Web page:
Best of all, they won’t have you considering cable thickness or what amp you’re listening to them through, instead overpowering you with the sheer joy of the music itself. If these speakers were a car, they’d be one of those gold Corvettes the astronauts drove — and they’d be fresh off the assembly line.

Video review

Out of the Box

The first thing you’ll notice when you take delivery of the Forte III is that they pack some serious heft. You’ll need some help to move the cardboard box containing each 72-pound speaker near your listening area before removing various layers of protective coating, at which point you’ll catch your first glimpse of what will seem to be a very familiar sight for fans of vintage stereo speakers — especially those of us who have experienced the company’s previous Forte and Forte II models.

Features and Design

Fashioned as big wooden rectangles with off-white lambswool grill cloth, the new speakers look like they could have been sitting in your grandpa’s living room spinning Frank Sinatra records for decades.

That’s not to say they aren’t stunning to behold; each set of Forte III speakers comes with cabinets that were hand-made in Hope, Arkansas, and the workmanship is immediately evident. In fact, each pair is grain matched so that they look nearly identical to one another when sitting side-by-side. Our review set featured a gorgeous distressed oak veneer, but the Forte III can also be had in black ash, natural cherry, or American walnut finishes.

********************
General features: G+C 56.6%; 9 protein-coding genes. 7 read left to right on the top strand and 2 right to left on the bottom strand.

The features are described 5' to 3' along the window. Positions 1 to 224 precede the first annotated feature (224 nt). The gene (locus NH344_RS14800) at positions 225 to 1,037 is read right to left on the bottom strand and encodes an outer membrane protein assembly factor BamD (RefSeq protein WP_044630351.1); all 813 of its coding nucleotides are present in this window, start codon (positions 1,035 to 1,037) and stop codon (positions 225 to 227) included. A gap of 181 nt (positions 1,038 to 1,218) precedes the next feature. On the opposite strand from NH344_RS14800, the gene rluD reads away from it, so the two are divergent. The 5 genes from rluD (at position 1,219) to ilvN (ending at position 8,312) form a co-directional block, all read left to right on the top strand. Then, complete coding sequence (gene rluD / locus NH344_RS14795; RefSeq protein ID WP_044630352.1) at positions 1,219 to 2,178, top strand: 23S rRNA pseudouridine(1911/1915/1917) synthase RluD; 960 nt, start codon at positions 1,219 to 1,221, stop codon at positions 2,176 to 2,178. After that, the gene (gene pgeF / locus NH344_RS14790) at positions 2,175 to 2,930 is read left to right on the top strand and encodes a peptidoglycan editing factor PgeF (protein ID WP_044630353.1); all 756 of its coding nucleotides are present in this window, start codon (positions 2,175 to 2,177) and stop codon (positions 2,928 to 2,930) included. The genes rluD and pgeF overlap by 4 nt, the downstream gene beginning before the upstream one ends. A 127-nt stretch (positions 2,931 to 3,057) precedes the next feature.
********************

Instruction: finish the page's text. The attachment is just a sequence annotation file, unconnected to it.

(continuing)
A couple of special-edition colors are also available for a little more cash. The speakers themselves are 36 inches tall, 16.5 inches wide and 13 inches deep, making them a formidable addition to any living room or listening space. They are also perfectly designed to place their tweeters at ear level for those relaxing on a couch or in an easy chair.

The warmth, depth, and intricacy is astonishing. The back of the Forte III reveals two sets of binding posts for optional bi-amping or bi-wiring, as well as a glimpse of one of the key upgrades Klipsch made to its best-selling model from the mid-80s: A massive 15″ passive woofer which replaces the smaller radiator found on the original model for punchier bass response. Under magnetically affixed grills you’ll find a black bafflie with three black drivers.

A single 12-inch bass driver is positioned towards the base of the cabinet, with two titanium-diaphragm horn drivers above it — one updated 1.75-inch unit for midrange, and a one-inch driver for treble. Those horn-loaded drivers are a key element of the classic Forte sound – and a hallmark of Klipsch speaker design, in general — and we welcome their return in this model. Though a somewhat polarizing technology in the audiophile universe, the “classic” Klipsch sound is often associated a zesty top end which avoids distortion, even at high volumes.


Our review team listened to the Forte III speakers over several months, playing virtually all formats and genres of music via Naim Uniti Atom, Yamaha R-N803, and Peachtree Nova 220SE amplifiers, and placing the speakers head-to-head against other high-end options like the Bowers and Wilkins 702 Series 2 and Paradigm Persona B.